Bill To Remove Toll Authority Fails in Arkansas
February 01, 1999
Arkansas legislation that would have removed the state Highway Commission’s authority to add tolls to existing interstates failed to make it out of committee last week, but the newest commission member says there may be no need to go ahead with the toll program.
A bill would have required the state Legislature and the governor to approve toll stations. But supporters say they may try to get a resolution passed instead.
Meanwhile, Gov. Mike Huckabee’s newest appointee to the commission says that if the Legislature approves the governor’s $784 million highway plan, there may be no tollbooths on the highways. Huckabee’s plan includes the sale of bonds and a 3-cent diesel tax hike.
“Some of the commissioners have gone on record … in small meetings one-on-one … not to toll anything if this highway package of the governor’s will pass,” said commission member Jonathan Barnett to the Associated Press.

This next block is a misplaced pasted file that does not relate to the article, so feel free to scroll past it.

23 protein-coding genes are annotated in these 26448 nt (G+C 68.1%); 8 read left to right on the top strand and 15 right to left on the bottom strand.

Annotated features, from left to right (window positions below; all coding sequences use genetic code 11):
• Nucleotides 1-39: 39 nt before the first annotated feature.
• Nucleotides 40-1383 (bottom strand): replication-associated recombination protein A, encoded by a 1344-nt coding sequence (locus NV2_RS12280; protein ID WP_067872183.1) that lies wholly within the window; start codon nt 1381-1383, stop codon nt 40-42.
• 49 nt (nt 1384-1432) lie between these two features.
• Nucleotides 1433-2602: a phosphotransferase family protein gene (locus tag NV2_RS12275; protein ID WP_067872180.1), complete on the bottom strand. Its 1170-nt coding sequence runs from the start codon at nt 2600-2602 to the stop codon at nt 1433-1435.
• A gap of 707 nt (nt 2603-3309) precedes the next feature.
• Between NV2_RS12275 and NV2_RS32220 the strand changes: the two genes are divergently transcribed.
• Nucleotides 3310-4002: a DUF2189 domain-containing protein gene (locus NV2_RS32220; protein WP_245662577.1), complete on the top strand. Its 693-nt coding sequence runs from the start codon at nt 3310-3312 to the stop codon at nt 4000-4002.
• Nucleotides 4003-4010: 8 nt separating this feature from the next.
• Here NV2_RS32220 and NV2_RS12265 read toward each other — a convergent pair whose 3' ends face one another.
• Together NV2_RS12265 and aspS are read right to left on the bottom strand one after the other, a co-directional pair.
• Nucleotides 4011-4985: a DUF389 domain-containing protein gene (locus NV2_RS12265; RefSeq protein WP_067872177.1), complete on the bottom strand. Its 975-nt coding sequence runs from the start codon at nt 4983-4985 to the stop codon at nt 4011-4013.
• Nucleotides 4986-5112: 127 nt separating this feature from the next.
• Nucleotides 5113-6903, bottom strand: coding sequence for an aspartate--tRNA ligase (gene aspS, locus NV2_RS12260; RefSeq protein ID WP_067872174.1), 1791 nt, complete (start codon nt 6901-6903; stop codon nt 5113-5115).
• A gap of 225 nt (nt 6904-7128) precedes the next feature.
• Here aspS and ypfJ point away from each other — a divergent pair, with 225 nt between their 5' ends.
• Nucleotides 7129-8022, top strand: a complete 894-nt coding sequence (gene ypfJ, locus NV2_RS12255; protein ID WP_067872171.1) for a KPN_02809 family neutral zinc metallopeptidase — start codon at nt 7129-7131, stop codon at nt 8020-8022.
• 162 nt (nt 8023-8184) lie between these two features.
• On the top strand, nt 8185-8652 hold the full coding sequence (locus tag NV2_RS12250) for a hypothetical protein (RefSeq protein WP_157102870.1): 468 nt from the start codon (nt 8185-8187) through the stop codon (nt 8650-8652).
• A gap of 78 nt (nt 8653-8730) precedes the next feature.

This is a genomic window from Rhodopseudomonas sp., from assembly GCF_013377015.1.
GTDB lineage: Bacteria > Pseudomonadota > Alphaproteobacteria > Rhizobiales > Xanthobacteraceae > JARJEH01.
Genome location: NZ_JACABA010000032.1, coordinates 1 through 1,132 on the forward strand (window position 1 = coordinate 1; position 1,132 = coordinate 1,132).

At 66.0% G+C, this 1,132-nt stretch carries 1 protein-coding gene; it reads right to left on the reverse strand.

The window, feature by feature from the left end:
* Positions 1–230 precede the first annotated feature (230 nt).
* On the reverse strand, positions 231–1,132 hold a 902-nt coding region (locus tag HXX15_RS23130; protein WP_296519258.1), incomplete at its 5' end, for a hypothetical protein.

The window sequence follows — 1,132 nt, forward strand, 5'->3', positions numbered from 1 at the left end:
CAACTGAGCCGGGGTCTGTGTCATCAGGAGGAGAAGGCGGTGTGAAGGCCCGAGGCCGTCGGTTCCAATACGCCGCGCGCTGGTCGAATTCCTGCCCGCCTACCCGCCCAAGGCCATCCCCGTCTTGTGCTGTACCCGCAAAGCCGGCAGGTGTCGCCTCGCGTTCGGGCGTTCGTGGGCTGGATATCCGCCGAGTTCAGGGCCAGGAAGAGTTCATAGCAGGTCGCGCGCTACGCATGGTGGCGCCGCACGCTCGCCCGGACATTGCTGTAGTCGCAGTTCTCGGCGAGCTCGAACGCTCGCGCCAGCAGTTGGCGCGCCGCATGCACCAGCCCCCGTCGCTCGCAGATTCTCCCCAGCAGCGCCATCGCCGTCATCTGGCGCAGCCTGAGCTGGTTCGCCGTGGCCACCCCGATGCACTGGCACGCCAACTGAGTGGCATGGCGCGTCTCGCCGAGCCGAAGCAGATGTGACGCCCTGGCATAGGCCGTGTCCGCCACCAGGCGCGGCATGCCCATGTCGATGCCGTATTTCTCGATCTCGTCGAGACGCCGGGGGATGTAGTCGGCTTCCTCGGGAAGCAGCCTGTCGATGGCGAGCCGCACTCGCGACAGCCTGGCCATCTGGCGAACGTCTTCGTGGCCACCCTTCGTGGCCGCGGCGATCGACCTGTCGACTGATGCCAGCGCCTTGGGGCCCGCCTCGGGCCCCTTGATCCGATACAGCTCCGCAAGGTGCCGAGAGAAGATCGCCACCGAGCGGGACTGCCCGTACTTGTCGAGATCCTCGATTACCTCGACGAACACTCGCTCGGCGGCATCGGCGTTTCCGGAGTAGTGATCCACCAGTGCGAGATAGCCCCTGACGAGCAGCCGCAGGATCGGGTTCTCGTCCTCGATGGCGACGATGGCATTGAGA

Barnett and other commission members lobbied to kill the toll measure, which would have put tolling authority back in the hands of the Legislature. Lawmakers gave the commission authority over tolls in 1973.
In those 26 years, the commission has never had to deal with tolls. But last year, with more traffic and deteriorating interstates, the Highway and Transportation department identified maintenance projects to be considered for funding with toll collection points on Interstates 30, 40 and 55. This would be possible under a pilot program established in last year’s federal highway bill.